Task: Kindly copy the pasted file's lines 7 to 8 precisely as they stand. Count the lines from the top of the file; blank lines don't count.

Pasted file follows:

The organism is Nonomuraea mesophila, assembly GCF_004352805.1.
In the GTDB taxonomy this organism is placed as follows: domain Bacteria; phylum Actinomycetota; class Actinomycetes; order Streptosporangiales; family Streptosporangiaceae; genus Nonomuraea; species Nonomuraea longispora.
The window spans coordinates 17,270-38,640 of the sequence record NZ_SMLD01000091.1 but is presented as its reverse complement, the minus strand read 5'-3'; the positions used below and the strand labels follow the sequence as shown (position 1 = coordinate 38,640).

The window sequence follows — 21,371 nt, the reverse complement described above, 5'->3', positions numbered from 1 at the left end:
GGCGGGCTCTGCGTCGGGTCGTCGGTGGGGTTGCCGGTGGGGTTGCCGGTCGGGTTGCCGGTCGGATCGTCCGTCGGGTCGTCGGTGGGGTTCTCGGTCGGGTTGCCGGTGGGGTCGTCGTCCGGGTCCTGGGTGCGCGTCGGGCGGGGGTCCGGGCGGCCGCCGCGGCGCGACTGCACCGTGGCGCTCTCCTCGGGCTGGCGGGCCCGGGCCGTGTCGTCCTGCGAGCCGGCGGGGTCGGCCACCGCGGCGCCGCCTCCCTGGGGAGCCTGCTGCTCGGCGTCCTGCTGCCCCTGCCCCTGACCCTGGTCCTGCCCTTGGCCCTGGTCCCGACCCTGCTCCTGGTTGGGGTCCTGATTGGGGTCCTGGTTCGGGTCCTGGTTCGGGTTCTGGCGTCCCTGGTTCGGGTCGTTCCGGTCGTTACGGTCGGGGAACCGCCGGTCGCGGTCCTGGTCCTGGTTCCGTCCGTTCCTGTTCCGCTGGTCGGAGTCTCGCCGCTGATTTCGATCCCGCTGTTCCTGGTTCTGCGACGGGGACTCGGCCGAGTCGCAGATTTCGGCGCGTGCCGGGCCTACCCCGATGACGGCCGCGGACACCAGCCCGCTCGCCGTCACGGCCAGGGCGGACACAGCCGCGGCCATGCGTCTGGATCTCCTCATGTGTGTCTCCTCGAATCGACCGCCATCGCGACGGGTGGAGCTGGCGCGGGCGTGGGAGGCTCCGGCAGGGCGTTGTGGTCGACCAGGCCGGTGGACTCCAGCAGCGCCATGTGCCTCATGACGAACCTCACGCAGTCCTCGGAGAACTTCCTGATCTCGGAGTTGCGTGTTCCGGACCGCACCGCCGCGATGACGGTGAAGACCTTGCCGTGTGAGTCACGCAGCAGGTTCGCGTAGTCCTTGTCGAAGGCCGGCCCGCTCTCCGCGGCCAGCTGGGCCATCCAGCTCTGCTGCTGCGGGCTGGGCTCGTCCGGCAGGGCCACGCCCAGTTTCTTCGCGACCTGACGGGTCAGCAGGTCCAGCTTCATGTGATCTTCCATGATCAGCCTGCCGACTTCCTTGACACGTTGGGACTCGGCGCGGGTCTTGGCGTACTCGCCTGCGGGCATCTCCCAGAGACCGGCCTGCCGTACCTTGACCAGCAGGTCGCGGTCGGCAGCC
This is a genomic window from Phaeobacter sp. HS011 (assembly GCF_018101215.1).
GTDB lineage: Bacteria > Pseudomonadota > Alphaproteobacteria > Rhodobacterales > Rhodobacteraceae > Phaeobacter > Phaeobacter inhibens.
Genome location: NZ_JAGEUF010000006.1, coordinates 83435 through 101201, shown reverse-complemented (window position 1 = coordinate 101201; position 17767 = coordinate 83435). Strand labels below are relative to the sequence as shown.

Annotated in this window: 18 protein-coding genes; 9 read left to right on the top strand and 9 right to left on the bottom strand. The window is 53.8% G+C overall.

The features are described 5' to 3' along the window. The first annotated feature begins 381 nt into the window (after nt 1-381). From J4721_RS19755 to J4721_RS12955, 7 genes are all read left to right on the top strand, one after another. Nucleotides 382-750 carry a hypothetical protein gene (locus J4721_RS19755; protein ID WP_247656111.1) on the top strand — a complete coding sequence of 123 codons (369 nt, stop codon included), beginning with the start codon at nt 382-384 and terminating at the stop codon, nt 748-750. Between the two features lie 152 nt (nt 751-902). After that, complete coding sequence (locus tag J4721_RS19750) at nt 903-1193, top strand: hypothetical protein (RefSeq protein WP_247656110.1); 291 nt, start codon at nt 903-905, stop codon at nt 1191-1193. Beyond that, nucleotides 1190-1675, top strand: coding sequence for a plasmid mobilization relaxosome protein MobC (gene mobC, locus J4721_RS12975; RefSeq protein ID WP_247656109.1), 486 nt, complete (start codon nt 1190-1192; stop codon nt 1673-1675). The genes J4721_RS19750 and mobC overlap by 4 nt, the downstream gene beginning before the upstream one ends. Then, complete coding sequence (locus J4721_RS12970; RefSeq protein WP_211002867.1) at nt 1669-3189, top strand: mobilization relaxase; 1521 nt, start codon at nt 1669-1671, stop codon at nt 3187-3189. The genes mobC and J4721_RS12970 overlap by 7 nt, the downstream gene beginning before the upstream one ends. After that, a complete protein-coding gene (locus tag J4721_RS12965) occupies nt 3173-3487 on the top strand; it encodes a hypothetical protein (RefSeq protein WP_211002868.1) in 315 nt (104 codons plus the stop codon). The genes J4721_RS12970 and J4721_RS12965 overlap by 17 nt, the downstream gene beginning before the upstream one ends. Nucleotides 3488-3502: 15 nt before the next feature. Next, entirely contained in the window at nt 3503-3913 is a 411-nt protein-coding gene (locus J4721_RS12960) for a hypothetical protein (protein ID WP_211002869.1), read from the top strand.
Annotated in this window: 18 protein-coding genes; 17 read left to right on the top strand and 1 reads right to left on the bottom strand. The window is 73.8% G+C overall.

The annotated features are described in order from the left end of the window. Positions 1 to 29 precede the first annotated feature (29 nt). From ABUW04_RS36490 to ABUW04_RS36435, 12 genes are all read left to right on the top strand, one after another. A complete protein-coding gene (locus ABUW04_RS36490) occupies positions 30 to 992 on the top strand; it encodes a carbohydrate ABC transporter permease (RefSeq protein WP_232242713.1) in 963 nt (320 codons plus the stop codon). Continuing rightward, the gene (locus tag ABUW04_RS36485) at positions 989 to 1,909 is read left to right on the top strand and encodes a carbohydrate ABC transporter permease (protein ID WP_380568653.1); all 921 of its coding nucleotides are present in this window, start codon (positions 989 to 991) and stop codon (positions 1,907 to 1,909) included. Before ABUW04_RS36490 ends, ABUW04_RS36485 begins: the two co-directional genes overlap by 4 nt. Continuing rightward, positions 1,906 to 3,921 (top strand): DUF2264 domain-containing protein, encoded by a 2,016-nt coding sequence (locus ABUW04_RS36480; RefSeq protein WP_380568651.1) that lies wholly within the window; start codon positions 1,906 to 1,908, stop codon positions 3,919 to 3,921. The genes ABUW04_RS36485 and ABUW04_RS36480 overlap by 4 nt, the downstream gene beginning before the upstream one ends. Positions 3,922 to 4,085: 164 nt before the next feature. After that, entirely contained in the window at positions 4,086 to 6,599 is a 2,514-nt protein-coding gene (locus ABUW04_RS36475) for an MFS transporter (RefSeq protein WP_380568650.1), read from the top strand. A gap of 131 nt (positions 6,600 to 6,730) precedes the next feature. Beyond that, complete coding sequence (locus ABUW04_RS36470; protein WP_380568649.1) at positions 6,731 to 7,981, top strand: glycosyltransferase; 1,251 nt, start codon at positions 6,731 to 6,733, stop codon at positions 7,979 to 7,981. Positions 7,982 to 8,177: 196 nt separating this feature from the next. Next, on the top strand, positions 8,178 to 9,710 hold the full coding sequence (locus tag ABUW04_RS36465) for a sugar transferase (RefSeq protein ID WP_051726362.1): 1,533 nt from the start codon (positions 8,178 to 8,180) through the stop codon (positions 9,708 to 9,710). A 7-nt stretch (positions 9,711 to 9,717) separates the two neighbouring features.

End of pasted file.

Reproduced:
GTDB lineage: Bacteria > Pseudomonadota > Alphaproteobacteria > Rhodobacterales > Rhodobacteraceae > Phaeobacter > Phaeobacter inhibens.
Genome location: NZ_JAGEUF010000006.1, coordinates 83435 through 101201, shown reverse-complemented (window position 1 = coordinate 101201; position 17767 = coordinate 83435). Strand labels below are relative to the sequence as shown.